If you have a yard, get a few chickens. They are a lot of fun to care for and can provide both meat and eggs. If you have a few acres, then you might want to try your hand at raising goats. Goat’s milk is delicious and nutritious and there’s nothing quite so fun as a goat kid.

In the event that water supply is disrupted, don’t expect to get your water from bottles at the store. If you have a well powered by electricity, you may want to invest in a solar powered system. If you rely on city water, having a large storage tank is a good idea.

An adequate heat supply can be vital during an ice storm or other electricity outage. If you don’t have a wood-burning fireplace, you may want to consider having a woodstove installed.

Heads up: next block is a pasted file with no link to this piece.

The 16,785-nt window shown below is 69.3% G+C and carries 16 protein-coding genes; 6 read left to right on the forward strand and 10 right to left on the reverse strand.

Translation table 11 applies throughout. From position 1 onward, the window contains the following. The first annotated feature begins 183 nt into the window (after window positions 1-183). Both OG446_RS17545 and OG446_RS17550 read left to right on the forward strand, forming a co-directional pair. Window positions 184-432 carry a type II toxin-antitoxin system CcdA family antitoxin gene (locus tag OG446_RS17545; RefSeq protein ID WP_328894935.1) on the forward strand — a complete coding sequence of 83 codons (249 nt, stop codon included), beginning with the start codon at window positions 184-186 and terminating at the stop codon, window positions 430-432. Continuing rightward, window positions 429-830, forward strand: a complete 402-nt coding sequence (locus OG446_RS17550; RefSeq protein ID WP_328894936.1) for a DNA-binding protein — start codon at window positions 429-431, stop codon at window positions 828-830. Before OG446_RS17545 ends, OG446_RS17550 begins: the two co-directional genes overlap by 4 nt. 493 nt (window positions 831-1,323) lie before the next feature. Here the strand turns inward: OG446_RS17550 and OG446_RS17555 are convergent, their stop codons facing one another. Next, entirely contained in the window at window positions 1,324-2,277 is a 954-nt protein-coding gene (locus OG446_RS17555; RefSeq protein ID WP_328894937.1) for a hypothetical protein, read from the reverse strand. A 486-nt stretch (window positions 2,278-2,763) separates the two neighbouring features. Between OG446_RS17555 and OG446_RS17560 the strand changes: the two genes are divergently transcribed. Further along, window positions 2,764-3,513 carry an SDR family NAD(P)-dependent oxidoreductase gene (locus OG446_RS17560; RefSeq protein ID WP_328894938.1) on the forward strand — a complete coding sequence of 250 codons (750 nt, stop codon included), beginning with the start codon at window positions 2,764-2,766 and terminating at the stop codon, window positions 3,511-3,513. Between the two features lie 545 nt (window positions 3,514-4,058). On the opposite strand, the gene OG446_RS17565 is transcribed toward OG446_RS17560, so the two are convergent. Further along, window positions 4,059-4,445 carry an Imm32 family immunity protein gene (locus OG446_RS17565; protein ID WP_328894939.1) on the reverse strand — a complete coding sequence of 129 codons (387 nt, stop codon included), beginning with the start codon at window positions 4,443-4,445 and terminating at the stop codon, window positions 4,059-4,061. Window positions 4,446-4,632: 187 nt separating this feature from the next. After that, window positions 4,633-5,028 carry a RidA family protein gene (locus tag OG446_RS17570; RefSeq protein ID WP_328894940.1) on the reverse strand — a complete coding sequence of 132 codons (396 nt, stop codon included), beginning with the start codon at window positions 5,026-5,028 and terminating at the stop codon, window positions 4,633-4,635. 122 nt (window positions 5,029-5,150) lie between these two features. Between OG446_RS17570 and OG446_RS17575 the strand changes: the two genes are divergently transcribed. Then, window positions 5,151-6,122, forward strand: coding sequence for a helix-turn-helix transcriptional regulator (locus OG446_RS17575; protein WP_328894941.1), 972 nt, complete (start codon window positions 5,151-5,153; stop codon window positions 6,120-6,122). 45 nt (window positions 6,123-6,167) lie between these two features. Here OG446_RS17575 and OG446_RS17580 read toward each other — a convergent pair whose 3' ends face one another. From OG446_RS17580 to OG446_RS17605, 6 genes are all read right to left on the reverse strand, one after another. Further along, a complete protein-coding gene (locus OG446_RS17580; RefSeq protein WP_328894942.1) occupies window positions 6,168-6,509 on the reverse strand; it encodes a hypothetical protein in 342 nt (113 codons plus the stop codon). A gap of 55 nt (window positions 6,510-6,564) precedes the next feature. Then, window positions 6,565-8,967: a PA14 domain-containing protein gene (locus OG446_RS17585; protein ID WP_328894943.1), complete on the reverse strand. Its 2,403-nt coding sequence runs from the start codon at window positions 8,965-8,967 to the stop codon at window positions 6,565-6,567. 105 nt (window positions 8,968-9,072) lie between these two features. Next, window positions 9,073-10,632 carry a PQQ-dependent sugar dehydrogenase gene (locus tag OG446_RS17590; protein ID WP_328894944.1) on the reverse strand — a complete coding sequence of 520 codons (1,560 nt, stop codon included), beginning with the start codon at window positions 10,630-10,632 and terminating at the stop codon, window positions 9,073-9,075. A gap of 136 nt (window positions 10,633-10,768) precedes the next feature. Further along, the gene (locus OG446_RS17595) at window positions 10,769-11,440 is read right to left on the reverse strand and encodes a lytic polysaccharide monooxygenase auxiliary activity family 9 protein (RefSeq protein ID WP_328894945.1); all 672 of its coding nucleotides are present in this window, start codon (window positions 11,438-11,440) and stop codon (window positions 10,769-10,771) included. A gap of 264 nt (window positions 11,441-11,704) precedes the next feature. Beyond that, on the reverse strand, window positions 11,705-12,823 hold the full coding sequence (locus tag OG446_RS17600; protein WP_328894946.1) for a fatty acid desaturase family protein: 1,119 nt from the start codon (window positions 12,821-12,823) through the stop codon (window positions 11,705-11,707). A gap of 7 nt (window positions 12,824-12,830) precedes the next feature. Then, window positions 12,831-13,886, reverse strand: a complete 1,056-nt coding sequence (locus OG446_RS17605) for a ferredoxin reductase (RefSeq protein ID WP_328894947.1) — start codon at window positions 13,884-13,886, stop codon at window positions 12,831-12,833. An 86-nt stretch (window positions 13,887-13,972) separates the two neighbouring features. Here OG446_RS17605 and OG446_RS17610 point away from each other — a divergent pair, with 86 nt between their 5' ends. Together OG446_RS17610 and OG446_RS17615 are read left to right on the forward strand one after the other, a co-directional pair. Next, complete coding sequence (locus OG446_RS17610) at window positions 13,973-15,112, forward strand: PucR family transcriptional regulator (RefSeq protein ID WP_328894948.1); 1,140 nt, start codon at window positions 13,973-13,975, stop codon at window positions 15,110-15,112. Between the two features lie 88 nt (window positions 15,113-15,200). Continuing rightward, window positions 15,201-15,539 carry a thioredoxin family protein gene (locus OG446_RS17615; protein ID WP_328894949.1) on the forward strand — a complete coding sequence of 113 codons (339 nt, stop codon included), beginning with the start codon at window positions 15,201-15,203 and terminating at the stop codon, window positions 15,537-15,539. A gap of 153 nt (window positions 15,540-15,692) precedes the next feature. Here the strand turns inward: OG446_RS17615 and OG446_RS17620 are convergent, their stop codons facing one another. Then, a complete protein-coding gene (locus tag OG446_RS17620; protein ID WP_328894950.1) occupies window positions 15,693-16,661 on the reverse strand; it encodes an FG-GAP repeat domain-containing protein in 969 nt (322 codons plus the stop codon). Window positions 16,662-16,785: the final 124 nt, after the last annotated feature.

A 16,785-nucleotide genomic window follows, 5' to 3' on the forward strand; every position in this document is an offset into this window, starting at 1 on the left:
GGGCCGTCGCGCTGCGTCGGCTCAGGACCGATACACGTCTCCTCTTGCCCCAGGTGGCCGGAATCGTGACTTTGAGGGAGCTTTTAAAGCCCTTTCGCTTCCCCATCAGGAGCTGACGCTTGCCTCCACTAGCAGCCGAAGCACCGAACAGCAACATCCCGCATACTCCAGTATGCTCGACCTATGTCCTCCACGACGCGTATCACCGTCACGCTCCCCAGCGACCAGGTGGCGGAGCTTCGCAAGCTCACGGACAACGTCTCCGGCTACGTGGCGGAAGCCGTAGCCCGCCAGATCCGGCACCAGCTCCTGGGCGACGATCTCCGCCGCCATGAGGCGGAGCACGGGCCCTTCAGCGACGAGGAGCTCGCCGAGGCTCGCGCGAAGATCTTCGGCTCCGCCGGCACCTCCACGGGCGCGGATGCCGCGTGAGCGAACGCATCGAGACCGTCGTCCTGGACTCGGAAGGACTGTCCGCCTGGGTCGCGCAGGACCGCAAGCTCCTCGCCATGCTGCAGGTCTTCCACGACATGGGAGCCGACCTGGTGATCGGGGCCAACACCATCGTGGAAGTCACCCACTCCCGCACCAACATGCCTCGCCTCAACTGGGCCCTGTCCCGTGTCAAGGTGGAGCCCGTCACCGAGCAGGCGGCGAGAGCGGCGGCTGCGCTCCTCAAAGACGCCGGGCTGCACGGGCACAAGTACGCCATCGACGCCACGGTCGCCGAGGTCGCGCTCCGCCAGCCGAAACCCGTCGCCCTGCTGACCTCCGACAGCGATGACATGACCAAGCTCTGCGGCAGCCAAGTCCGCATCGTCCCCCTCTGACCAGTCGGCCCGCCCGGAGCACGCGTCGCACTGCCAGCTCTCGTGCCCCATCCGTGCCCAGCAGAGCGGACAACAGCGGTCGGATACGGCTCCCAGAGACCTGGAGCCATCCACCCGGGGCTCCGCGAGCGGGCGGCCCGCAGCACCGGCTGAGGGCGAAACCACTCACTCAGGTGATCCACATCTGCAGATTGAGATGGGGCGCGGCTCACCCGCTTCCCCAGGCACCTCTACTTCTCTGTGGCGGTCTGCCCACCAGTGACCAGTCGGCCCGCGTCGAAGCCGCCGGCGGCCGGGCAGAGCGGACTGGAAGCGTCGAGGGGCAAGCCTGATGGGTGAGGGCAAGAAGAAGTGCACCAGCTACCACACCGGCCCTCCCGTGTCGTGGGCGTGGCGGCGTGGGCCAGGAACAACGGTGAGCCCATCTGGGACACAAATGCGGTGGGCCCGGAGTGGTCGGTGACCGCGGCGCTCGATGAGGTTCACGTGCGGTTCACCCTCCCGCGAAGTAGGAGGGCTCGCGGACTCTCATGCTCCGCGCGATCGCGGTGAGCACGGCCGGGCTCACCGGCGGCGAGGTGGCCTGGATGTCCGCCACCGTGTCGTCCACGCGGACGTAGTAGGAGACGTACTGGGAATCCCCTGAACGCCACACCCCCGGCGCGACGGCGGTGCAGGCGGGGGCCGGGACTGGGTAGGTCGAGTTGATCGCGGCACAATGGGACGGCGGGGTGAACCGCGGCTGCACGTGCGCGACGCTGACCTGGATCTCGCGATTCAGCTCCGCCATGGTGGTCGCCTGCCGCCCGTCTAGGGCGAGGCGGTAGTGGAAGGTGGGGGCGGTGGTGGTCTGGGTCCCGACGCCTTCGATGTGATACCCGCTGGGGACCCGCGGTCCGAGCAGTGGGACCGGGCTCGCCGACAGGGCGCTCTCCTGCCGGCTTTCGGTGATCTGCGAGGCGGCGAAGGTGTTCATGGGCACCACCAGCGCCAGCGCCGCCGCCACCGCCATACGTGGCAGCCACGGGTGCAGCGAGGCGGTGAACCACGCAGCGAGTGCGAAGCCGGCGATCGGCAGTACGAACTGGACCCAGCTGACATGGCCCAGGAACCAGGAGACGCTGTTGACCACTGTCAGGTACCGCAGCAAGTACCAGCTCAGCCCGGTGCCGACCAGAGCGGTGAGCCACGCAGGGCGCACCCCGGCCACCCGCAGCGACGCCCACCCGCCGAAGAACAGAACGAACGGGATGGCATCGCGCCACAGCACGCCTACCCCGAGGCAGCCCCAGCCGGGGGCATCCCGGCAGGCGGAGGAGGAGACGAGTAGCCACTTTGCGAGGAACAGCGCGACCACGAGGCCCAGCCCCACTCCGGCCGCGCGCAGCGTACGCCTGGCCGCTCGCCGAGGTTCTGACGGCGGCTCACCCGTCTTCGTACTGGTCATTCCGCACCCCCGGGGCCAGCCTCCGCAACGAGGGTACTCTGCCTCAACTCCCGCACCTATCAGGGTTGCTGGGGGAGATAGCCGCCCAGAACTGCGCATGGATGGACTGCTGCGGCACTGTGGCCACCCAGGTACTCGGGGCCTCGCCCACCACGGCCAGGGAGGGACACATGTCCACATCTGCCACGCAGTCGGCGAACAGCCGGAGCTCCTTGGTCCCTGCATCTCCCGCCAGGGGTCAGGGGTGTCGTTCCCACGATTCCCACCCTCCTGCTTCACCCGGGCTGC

If you’re dependent on daily medications, discuss the issue with your doctor to see if there are any you can live without. For the rest, you may want to start stockpiling those medicines to help you weather any short-term disruptions. Having a good first aid kid is always a good idea as well.

There are several good books available that provide step-by-step instructions on living a simple, self-sufficient life, describing how to garden, store your harvest, raise livestock, work with bees, make simple repairs, and more. The purchase of one or two of these books (a printed version, not electronic) can be an excellent investment.